Cotoneaster – Bonsai or Topiary?

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Cotoneaster – Bonsai or Topiary?

Post  bonsai monkey on Wed Jun 17, 2009 12:18 pm

I’ve been pondering this statement for a while and was wondering what you guys thought.

As a novice I’ve found that I have a lot of Cotoneasters as I find them easy to work on as they are pretty flexible and forgiving. Is this because of my lack of skill at producing convincing branch structure instead hiding this shortfall with a foliage mass/pad or is it because I lack the patience, along with the skill, to produce a convincing tree? I know that I alone can answer that question but with the advantages that I have pointed out is this reason why this species is not taken as seriously as Bonsai as this is a true “clip & grow” plant, so do they make really good Bonsai?

It seems to me that Cotoneaster’s, along with Privet, are looked down upon as Bonsai and was wondering if that was snob value? I know that they are not as imposing as a Pine, Juniper or Yew (on the evergreen front) or as majestic as a Japanese Maple so does this make them glorified garden shrubs or a realistic option?

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Re: Cotoneaster – Bonsai or Topiary?

Post  Kev Bailey on Wed Jun 17, 2009 12:31 pm

Hi Simon,

Good question. I've seen one or two Cotoneasters that were so good that I questioned the owners ID of the tree. They just didn't look like C horizontalis with the characteristic herringbone pattern growth. If it can make good bonsai, and it certainly can, why not use it? AFAIC the only reasons not to use a tree species is if it is too short lived or presents an obstacle that is difficult to overcome, eg. Aesculus hippocastanum - Horse Chestnut leaf size.


Last edited by Kev Bailey on Wed Jun 17, 2009 1:25 pm; edited 2 times in total

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Re: Cotoneaster – Bonsai or Topiary?

Post  AlainK on Wed Jun 17, 2009 12:34 pm

I agree with you when you say that they are flexible and forgiving, which makes them very good material for training.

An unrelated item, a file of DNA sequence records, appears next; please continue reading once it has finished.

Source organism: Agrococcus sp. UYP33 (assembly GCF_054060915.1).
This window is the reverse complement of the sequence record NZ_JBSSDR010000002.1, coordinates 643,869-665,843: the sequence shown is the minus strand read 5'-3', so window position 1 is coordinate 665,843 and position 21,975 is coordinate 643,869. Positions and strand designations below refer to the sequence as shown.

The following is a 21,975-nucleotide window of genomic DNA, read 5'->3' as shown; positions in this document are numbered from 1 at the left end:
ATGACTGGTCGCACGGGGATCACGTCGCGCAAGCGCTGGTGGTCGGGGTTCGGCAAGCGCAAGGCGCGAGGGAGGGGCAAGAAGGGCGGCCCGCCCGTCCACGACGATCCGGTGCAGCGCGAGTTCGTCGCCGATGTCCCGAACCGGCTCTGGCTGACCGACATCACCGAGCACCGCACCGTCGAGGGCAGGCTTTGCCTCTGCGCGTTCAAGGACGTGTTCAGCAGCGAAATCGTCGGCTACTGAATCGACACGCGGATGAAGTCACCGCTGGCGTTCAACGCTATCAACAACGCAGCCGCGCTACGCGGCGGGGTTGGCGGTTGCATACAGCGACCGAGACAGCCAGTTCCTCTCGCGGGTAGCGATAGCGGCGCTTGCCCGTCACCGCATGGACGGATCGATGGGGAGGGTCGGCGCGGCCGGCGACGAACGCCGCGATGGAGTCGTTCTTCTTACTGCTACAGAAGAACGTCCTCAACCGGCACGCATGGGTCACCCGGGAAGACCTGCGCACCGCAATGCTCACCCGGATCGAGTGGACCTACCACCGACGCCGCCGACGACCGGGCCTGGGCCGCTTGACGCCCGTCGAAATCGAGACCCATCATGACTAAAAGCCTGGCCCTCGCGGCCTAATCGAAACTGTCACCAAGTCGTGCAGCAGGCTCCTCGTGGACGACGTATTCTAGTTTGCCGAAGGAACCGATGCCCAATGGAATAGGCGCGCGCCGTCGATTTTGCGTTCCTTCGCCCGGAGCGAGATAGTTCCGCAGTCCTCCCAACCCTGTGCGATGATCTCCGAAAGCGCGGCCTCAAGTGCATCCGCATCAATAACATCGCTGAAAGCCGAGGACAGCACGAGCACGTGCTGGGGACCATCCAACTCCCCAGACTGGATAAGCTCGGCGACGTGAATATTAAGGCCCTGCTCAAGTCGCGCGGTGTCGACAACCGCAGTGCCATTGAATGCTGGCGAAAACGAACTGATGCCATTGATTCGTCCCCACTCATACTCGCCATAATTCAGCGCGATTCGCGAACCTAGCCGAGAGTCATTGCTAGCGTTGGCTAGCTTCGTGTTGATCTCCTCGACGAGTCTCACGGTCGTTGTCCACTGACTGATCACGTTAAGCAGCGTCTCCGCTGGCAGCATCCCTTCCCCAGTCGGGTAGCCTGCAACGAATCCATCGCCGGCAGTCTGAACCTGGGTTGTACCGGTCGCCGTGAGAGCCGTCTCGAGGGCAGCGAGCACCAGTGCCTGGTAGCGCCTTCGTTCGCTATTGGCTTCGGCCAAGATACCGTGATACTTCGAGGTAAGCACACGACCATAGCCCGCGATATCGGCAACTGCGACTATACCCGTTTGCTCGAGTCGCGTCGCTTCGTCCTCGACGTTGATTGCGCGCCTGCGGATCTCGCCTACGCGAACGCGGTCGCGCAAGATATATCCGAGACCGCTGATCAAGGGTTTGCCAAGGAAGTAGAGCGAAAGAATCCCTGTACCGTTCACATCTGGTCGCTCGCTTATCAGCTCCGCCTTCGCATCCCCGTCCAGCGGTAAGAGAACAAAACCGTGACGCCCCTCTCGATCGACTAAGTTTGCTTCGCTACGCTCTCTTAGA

But like every other species, the skil and artistry of the person that takes care of them is what will make a bonsai out of a cotoneaster. You could ask the same question about Pyracanthas, or azaleas, etc., none of these looking really like a "tree" in nature. So I think they are just not in the same category as pines, maples and others.

But if you still have a doubt, look at Morten Albek's shohins, I think they are convincing enough Wink

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Re: Cotoneaster – Bonsai or Topiary?

Post  Stone Monkey on Wed Jun 17, 2009 1:06 pm

Simon

Cotoneasters are very much viable material for Bonsai, however this depends on the material that you have to start the Bonsai process, as with any species of tree. "You cant make a silk purse out of a sow's ear", bad material will never make fantastc bonsai. If we are talking about the material you have just obtained then IMHO I think it will make a good Shohin Bonsai Very Happy

With regards to Privet. We have both seen Ian Warhurst's privet at BSA at Willowbog this year and I certainly would not look down on it at all. The exact opposite, I am dead jealous Sad So remember a good Cotoneaster or Privet will always look better than a crap Maple or Pine drunken